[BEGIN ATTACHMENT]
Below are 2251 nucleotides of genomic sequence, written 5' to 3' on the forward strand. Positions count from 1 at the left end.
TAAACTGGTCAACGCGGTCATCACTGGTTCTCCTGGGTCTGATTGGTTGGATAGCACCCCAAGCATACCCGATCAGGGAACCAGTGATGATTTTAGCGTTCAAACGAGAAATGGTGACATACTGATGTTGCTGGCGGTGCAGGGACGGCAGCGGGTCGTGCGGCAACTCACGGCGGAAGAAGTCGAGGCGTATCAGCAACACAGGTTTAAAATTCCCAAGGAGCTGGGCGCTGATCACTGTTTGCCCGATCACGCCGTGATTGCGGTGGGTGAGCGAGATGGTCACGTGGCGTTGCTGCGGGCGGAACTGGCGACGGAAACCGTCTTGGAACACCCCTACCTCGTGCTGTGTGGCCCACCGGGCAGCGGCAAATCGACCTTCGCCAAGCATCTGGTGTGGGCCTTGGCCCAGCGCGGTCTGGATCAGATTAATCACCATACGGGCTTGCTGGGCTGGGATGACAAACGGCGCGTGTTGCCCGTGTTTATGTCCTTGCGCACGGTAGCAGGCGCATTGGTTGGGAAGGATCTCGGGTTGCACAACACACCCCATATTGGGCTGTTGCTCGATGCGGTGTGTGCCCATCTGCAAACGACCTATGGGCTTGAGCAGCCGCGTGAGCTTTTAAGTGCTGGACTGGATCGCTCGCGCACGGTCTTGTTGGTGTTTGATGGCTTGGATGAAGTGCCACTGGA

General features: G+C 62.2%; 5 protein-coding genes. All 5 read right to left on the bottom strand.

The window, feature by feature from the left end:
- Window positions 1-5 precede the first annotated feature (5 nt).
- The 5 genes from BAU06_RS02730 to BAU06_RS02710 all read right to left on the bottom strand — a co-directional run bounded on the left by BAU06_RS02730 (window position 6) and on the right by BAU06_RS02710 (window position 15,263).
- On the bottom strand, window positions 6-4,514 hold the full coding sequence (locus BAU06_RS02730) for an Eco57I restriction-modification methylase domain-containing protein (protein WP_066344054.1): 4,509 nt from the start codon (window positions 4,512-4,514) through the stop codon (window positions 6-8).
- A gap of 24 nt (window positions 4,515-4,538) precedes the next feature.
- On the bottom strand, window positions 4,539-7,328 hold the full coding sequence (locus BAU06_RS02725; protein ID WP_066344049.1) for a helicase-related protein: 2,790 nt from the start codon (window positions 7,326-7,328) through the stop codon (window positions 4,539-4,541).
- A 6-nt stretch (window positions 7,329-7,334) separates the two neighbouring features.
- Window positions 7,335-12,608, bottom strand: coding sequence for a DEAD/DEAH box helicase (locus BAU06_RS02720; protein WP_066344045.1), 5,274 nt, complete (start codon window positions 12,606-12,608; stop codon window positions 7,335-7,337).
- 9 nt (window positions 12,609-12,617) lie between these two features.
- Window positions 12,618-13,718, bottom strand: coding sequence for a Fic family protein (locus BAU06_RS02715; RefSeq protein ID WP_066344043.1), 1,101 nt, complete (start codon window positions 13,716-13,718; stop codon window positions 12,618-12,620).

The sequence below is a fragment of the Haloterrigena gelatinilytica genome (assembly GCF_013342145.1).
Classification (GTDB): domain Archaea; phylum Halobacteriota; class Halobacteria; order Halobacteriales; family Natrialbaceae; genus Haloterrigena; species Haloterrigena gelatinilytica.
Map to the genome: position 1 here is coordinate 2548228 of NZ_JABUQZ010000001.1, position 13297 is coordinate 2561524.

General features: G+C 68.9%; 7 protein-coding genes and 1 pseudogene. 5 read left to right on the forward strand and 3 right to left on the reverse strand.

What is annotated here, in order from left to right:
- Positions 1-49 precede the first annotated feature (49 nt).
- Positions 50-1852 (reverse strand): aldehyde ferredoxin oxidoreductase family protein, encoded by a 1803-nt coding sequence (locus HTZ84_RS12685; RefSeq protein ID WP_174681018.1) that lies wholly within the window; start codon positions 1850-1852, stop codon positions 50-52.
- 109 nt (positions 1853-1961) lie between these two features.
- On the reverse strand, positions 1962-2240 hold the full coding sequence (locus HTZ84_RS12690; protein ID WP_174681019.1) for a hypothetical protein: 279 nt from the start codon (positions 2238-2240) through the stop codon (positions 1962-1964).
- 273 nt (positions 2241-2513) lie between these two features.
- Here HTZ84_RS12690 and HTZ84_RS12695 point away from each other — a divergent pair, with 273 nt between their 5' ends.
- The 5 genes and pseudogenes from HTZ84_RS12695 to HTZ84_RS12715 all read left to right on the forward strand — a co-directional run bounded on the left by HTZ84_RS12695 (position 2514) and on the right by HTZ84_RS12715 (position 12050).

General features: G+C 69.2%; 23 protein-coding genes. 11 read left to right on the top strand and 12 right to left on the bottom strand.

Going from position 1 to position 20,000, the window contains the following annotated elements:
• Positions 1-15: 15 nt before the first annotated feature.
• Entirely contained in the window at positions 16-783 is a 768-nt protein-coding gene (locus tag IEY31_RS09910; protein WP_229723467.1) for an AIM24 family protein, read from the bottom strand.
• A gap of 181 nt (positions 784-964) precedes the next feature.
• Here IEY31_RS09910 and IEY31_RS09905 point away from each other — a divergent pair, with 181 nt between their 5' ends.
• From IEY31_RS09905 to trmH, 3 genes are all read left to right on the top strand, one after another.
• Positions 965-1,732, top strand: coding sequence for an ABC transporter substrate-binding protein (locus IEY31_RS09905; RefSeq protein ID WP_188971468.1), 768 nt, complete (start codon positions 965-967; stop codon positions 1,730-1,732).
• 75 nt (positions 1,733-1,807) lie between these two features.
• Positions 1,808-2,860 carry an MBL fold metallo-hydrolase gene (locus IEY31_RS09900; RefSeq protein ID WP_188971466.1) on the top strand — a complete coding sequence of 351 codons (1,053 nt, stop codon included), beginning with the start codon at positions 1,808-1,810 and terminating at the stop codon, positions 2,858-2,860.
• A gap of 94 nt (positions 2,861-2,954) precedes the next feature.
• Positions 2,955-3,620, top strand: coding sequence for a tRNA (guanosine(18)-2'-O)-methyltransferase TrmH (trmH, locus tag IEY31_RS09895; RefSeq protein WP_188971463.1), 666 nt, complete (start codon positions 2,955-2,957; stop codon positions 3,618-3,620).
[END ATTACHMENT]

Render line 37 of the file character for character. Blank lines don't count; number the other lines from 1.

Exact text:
• Positions 2,955-3,620, top strand: coding sequence for a tRNA (guanosine(18)-2'-O)-methyltransferase TrmH (trmH, locus tag IEY31_RS09895; RefSeq protein WP_188971463.1), 666 nt, complete (start codon positions 2,955-2,957; stop codon positions 3,618-3,620).